“She tortured me for two years,” Boesky says. But when the piece was finally shipped to New York, Boesky discovered that the collector had arranged for it to be sent directly to Christie’s without even an overnight stay in her apartment. “It was a gross thing to do,” she says. “I certainly won’t work with her again.”
One of the more contentious dealer-collector disputes of recent years involves Barbara Gladstone and Daniel S. Loeb, a 42-year-old hedge-fund manager who owns an impressive contemporary-art collection. Loeb likes to relax via ashtanga yoga (he recently married a yoga instructor). But he’s also famously outspoken and accustomed to getting what he wants.
In March 2003, Loeb was walking through the Armory art show at Pier 92 with his art adviser at the time, Jeanne Greenberg Rohatyn, a respected private collector in her own right; aspiring collectors hire her in order to gain access to desirable work. They wandered into Barbara Gladstone’s booth, where Loeb fell for a Matthew Barney photograph from his art-house cult film series, “The Cremaster Cycle.” It was just the sort of fortuitous find collectors hope to come across at one of the five major annual art fairs around the world. (Galleries hold back important work to show at the Armory or Basel.)
Loeb was ecstatic when a director of the gallery agreed to sell it to him. But the following week, Rohatyn phoned with bad news. The director had neglected to check with Gladstone before reserving the work for Loeb, and he couldn’t have it after all. Gladstone’s motivation for canceling the sale remains unclear—part of the opaque machinations of dealers that can drive aspiring collectors crazy. Had she already promised the photograph to someone else? Did a more important collector come along? Gladstone declines to go into the specifics: “It was a misunderstanding, period.” Whatever the reason, Loeb was furious with the gallery. “I had to remove myself from the situation,” Rohatyn recalls. “Dan’s anger took over and he was pretty upset.”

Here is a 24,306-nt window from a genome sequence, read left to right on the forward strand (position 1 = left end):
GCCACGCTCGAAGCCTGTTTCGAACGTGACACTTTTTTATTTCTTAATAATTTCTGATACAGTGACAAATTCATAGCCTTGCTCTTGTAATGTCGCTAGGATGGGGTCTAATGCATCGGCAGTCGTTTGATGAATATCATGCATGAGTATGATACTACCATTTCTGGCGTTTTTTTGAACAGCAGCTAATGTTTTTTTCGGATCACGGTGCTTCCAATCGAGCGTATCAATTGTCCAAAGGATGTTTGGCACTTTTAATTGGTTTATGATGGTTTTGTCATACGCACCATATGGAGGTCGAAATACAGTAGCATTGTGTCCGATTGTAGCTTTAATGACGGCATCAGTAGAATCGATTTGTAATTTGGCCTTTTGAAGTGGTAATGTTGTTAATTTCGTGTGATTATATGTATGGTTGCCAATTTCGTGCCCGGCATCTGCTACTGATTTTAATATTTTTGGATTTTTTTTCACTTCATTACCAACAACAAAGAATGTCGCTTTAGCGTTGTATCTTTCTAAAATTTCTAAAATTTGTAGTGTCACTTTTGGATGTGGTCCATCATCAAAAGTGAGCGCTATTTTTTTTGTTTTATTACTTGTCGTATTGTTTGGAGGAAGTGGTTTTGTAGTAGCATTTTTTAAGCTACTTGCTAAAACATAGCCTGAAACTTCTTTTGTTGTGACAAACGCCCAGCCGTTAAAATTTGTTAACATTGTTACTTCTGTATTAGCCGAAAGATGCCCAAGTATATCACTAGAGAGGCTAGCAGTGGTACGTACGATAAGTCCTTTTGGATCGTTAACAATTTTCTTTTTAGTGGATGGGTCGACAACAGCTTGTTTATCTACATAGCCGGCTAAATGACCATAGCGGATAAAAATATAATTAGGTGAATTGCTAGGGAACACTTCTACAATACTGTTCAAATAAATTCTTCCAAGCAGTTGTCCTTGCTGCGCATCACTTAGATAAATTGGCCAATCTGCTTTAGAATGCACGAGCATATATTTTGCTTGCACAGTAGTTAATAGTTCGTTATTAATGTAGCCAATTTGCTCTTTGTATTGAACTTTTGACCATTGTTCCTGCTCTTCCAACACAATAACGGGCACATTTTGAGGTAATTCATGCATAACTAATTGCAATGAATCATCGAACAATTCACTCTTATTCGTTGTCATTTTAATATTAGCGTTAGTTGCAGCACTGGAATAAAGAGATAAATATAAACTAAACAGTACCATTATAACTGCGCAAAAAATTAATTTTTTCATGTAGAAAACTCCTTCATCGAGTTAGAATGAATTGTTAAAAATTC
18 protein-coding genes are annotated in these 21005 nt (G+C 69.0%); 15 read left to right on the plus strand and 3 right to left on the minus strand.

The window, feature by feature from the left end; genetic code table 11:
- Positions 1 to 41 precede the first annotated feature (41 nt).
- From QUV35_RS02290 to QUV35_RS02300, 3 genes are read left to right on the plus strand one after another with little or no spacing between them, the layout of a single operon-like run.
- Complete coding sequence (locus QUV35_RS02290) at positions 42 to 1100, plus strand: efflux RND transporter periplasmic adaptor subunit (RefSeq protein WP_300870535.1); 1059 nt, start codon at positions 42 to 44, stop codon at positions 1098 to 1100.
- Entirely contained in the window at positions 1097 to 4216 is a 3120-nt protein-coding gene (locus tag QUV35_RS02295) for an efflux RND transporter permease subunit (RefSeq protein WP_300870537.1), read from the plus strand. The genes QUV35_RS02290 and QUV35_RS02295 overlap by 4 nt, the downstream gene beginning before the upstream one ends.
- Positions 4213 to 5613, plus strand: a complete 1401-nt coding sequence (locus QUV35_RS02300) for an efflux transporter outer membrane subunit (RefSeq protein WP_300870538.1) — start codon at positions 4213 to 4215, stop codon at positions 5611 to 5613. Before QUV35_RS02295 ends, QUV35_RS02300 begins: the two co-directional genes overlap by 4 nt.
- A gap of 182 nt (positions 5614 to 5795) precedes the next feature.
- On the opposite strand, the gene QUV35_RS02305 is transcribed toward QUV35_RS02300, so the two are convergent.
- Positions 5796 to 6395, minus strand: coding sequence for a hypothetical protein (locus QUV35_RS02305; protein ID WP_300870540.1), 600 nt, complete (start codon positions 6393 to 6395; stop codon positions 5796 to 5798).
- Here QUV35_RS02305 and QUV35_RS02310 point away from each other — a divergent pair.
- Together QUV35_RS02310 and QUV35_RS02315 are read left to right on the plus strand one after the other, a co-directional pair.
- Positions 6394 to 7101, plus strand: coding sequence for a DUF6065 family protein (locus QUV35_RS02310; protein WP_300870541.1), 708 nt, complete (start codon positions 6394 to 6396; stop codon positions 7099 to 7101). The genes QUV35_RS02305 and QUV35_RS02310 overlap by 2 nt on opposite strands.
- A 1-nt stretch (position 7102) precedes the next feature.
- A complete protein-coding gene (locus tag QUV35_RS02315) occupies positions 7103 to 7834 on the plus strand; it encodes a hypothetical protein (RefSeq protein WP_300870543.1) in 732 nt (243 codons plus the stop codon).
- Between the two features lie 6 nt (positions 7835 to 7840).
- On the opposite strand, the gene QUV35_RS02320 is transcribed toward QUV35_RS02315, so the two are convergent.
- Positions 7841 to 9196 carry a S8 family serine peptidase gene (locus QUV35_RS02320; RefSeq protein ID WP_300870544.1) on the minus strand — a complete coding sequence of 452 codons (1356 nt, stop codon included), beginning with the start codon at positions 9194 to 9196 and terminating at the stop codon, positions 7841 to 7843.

Loeb declines to comment on the dispute. Since then, however, he appears to have grasped that feuding with Gladstone isn’t necessarily the greatest idea. “It’s certainly not the way to ingratiate yourself with someone who has what you want,” one art-world observer notes.
“Dan’s off Barbara’s play list, maybe in perpetuity,” a rival dealer says with glee. “You have to be extremely well mannered if you want to get ahead.”
However, Rohatyn claims that Loeb and Gladstone have resolved their differences. “I tried to mediate it, to get them back together to where Barbara will feel comfortable selling him something again.
“Dan respects Barbara,” she insists. “These things do happen. It’s unfortunate, but you just wait till the next thing comes along. I grew up in the art world, so my attitude is a little bit different. I try to be casual. If you don’t get one picture, there’s always another picture. I’ll wait for a picture five years if I have to.”
Rohatyn also plays an important role in the Haye-Lehmann dispute, as the owner of several Mehretu paintings Lehmann thought should rightly have been his.
After Lehmann struck his right-of-first-refusal deal with Haye, the Project mounted Mehretu’s first one-woman show in New York in November 2001. All parties in the subsequent legal fracas agree that Lehmann was invited to preview the exhibition, but he was traveling in Europe at the time. Upon his return, he expressed interest in two large paintings, which had already been sold. Thereafter, he says, he persistently reminded the gallery of his desire to buy Mehretus—and at the 2003 Armory show angrily complained to Haye that he had not been offered the chance to do so. Lehmann did buy other discounted work from the gallery, and Haye attempted to placate him by selling him a small Mehretu, Excerpt Regiment, for $17,500. In court Lehmann explained that because of its size he didn’t really want the painting. “But he bought it, and he’s stuck with it,” the judge joked. “I thought it was pretty good myself.”